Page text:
1. Our training is actually known around the world for being so hands-on, but’s probably like that because we have such a shortage of doctors that we need to be able to do all these things the moment we graduate as doctors. It has its cons too, I think. We still struggle obviously, I mean intubations are HARD and you only really get good at them with practice and more practice. I think I managed to do one without any help, the rest I needed some assistance in.

      We do have an equivalent to residency, we call them our “registrar years”, but we can’t go straight into them after med school. It’s kind of a convoluted route, but I’m in the process of writing a more detailed post about our training, which will go up in the next few days 🙂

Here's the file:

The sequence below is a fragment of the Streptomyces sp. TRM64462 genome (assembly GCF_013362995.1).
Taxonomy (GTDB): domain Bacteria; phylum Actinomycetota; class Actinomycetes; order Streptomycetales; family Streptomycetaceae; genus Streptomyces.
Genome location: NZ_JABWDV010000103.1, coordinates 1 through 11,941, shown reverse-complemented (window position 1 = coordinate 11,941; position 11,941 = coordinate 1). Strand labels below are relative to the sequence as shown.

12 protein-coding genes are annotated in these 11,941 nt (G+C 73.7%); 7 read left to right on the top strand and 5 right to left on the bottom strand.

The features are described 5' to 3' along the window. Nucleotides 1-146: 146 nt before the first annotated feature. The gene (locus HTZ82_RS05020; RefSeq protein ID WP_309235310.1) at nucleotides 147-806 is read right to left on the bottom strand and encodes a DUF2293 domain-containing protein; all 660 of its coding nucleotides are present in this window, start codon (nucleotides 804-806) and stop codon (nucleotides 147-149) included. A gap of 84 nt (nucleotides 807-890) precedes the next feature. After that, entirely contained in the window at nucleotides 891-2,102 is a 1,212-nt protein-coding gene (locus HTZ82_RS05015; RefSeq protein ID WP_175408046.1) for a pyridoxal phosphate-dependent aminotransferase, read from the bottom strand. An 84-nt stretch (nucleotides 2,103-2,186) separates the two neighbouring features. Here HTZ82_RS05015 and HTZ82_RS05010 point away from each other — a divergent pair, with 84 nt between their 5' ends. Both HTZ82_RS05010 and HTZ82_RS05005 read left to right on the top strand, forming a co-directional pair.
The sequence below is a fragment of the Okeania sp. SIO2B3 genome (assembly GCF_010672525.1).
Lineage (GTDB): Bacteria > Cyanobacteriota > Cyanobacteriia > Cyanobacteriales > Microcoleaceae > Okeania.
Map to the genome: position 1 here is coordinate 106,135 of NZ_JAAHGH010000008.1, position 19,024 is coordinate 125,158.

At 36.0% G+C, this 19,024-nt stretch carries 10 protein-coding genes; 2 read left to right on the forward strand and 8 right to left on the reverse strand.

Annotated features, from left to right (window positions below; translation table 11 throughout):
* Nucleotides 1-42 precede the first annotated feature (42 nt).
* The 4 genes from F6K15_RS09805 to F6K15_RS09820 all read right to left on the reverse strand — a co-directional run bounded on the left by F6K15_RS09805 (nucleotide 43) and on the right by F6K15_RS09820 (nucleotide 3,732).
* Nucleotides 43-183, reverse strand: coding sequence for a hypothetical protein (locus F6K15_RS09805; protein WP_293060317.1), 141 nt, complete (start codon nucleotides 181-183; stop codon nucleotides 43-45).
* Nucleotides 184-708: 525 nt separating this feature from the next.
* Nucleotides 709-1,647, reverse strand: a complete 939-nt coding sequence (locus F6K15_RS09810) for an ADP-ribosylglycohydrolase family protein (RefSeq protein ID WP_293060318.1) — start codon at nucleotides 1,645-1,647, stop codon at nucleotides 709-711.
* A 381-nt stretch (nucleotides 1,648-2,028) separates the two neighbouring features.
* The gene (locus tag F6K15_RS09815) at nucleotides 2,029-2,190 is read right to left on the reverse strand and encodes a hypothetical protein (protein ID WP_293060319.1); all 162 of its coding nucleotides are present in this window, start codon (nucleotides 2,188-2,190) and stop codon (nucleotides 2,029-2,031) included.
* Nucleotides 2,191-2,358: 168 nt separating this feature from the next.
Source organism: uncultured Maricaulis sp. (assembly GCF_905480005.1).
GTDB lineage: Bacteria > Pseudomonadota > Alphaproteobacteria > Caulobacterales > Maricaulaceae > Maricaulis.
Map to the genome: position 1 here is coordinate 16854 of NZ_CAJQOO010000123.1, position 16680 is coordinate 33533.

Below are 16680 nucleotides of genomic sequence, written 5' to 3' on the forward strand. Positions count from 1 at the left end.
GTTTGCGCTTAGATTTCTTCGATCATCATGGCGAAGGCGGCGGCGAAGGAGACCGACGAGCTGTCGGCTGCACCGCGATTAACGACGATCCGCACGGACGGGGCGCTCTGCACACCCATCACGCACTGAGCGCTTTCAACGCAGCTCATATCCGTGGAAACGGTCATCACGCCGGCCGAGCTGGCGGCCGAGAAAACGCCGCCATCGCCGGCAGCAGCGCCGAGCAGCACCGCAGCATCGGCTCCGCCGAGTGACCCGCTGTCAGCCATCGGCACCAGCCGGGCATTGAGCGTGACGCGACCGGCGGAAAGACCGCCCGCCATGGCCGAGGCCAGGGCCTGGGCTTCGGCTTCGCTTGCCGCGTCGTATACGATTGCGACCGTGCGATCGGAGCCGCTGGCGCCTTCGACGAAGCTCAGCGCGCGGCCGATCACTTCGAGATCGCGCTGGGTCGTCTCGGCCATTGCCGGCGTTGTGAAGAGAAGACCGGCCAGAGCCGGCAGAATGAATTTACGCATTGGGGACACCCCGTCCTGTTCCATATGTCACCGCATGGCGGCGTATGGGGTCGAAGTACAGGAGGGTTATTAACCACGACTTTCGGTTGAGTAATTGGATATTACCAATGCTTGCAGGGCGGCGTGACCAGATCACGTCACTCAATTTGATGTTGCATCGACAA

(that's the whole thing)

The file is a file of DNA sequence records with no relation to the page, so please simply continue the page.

5. Osprey says:

    One of our registrars called it “99% utter boredom and 1% pure terror.”

    1. I’ve been sharing that with everyone I know – I love it, SO accurate.

  6. peace says:

    Wait you actually took over a patient management. We only had Were supposed to “tell” what we do. Which method & how much drug , how to monitor etc. We did intubate loads of patients however.

    1. Yeah, we did! It’s pretty exciting, the more I think about it. Obviously there was a consultant watching our every move, but yes, we pretty much had to do everything from beginning to end for two cases as part of our assessment. Not a lot of schools do it like that, it seems.